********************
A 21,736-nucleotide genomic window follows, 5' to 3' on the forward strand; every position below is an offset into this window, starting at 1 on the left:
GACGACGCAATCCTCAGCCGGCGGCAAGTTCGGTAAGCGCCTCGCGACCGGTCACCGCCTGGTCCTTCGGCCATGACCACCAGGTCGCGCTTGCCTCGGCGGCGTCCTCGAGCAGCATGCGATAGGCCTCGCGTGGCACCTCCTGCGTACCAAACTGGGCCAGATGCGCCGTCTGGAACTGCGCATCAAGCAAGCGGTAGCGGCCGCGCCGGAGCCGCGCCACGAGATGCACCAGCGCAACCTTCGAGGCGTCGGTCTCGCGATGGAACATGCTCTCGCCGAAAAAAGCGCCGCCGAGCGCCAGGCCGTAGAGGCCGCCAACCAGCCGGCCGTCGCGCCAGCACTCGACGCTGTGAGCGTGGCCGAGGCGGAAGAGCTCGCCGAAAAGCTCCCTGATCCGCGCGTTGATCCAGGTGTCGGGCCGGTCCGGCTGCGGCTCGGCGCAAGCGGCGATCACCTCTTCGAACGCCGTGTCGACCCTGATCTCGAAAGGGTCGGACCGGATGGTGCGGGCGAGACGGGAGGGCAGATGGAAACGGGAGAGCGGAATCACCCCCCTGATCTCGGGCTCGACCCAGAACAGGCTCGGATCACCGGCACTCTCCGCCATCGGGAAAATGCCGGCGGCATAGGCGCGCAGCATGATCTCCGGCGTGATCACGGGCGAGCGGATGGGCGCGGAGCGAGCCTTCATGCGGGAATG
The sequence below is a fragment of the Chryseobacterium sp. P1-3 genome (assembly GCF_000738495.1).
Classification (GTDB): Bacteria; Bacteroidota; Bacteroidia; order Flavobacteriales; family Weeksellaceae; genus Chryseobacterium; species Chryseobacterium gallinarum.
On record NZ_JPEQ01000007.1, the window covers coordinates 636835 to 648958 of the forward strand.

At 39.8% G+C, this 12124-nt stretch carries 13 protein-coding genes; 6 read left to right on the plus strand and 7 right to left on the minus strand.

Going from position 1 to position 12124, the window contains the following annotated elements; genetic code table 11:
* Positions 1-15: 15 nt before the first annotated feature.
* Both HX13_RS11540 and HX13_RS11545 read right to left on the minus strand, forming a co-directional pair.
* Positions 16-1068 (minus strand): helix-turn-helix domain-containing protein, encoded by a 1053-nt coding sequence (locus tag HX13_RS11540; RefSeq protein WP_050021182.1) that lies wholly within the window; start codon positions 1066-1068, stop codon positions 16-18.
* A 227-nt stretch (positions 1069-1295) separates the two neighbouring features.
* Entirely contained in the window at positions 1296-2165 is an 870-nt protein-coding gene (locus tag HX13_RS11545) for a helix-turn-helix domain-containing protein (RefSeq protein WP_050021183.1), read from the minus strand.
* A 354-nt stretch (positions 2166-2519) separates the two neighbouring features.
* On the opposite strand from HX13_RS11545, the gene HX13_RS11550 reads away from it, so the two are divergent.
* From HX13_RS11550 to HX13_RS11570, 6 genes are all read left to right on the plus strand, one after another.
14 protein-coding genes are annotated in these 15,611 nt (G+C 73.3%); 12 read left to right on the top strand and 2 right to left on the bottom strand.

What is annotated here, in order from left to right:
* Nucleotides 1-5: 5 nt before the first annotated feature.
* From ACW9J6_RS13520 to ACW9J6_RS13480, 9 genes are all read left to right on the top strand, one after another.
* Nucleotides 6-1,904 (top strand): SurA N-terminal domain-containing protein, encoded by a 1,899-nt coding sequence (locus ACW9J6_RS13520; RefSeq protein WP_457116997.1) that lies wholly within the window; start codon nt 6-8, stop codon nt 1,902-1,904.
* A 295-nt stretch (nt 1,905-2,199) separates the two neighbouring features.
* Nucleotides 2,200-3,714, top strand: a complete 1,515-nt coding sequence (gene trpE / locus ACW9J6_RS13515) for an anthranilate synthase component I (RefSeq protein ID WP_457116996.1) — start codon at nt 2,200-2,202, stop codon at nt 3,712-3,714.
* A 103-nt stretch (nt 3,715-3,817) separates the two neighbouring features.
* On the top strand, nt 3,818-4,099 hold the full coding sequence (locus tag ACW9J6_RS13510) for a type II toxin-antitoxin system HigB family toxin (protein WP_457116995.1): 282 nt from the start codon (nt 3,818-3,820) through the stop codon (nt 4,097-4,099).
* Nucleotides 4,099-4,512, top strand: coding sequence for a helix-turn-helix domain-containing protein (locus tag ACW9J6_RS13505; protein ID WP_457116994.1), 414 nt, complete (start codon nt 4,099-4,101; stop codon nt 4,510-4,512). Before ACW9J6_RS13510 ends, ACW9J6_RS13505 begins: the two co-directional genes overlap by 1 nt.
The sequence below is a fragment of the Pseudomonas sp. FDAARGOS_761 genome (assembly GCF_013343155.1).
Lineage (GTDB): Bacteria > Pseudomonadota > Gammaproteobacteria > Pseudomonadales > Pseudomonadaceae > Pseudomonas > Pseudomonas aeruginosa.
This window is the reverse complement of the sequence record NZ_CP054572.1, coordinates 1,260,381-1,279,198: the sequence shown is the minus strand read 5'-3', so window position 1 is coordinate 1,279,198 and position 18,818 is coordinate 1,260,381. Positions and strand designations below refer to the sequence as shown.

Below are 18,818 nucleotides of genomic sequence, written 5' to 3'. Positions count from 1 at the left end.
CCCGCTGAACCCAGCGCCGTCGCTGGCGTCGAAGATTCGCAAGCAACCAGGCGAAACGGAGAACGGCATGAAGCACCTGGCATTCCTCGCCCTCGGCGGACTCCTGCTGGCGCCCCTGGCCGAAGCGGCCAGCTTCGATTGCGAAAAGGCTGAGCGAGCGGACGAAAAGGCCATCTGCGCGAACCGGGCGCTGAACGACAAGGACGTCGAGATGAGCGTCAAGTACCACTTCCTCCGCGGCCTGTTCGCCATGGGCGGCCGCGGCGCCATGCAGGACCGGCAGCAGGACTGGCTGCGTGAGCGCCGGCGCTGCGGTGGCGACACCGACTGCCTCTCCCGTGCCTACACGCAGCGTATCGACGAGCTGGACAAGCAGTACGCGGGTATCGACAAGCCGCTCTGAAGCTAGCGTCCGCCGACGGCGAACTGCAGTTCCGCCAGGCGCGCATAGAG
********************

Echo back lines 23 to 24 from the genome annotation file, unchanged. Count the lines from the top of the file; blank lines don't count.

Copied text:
* A 103-nt stretch (nt 3,715-3,817) separates the two neighbouring features.
* On the top strand, nt 3,818-4,099 hold the full coding sequence (locus tag ACW9J6_RS13510) for a type II toxin-antitoxin system HigB family toxin (protein WP_457116995.1): 282 nt from the start codon (nt 3,818-3,820) through the stop codon (nt 4,097-4,099).